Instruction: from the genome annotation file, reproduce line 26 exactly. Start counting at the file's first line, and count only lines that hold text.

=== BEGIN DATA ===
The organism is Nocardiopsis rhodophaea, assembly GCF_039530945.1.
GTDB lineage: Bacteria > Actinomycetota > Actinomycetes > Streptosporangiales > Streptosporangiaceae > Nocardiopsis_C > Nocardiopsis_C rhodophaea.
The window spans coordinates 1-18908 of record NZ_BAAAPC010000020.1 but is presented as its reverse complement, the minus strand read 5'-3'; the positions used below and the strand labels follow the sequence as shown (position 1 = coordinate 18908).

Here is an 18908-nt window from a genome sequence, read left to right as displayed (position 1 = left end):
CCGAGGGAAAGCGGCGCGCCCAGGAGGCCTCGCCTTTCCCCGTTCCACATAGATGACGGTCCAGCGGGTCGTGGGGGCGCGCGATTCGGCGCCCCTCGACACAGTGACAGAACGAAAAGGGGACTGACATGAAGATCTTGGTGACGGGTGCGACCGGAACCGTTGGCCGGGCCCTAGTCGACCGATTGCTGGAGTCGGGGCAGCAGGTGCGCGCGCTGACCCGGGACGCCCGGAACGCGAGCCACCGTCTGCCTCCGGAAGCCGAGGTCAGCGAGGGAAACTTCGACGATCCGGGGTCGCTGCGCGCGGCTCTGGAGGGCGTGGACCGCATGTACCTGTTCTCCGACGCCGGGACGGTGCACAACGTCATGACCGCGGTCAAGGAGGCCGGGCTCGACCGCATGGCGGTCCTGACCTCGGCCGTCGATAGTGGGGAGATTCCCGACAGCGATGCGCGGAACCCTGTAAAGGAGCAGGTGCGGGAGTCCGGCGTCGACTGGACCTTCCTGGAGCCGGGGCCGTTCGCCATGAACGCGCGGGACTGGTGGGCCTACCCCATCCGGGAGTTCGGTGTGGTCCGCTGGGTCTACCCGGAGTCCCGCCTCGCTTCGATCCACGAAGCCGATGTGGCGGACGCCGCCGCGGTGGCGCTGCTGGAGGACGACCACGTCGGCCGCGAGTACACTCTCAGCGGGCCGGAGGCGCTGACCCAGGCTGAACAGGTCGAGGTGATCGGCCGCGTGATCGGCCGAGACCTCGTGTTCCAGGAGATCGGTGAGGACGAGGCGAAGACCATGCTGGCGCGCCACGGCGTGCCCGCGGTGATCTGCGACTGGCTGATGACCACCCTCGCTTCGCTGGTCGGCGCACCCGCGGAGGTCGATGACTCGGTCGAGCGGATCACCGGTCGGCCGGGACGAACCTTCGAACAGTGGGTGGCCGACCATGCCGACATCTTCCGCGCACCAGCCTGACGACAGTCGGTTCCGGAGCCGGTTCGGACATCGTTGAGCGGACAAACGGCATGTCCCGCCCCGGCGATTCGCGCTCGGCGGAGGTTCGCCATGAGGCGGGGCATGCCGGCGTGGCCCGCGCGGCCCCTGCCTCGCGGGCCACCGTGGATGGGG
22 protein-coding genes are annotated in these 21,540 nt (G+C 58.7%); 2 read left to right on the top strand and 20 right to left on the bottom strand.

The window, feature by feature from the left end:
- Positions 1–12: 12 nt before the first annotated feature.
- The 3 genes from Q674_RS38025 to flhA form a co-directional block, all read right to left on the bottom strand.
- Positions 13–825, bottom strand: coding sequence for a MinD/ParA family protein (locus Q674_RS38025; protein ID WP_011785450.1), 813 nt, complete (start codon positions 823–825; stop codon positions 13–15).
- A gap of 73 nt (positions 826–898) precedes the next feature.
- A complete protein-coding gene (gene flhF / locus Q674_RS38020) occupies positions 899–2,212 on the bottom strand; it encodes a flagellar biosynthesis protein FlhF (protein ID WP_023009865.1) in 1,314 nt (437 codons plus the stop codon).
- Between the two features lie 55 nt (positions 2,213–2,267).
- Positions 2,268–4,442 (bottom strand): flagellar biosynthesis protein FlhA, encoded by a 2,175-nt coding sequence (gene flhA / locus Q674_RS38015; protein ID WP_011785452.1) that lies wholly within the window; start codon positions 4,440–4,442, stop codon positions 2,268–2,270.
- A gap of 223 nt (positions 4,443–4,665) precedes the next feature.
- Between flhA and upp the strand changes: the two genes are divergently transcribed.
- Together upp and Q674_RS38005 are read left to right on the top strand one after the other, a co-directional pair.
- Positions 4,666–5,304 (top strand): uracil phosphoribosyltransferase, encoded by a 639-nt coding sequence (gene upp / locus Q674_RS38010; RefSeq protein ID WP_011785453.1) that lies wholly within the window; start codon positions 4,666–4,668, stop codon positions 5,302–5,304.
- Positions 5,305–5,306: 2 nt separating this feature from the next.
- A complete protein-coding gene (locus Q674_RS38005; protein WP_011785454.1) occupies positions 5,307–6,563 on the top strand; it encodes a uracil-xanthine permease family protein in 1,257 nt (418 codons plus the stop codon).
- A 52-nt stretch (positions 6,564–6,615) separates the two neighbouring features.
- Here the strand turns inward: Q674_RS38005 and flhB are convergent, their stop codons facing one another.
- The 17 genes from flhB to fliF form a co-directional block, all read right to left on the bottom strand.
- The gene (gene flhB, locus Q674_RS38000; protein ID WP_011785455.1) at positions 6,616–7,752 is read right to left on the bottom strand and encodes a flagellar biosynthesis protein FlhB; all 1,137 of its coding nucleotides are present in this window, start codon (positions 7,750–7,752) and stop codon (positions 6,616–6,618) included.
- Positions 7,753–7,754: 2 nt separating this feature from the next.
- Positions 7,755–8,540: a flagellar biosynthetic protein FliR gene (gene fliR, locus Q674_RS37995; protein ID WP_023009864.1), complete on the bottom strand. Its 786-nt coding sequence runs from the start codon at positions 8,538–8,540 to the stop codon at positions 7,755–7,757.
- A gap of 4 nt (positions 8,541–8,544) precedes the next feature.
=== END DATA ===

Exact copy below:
- Positions 7,755–8,540: a flagellar biosynthetic protein FliR gene (gene fliR, locus Q674_RS37995; protein ID WP_023009864.1), complete on the bottom strand. Its 786-nt coding sequence runs from the start codon at positions 8,538–8,540 to the stop codon at positions 7,755–7,757.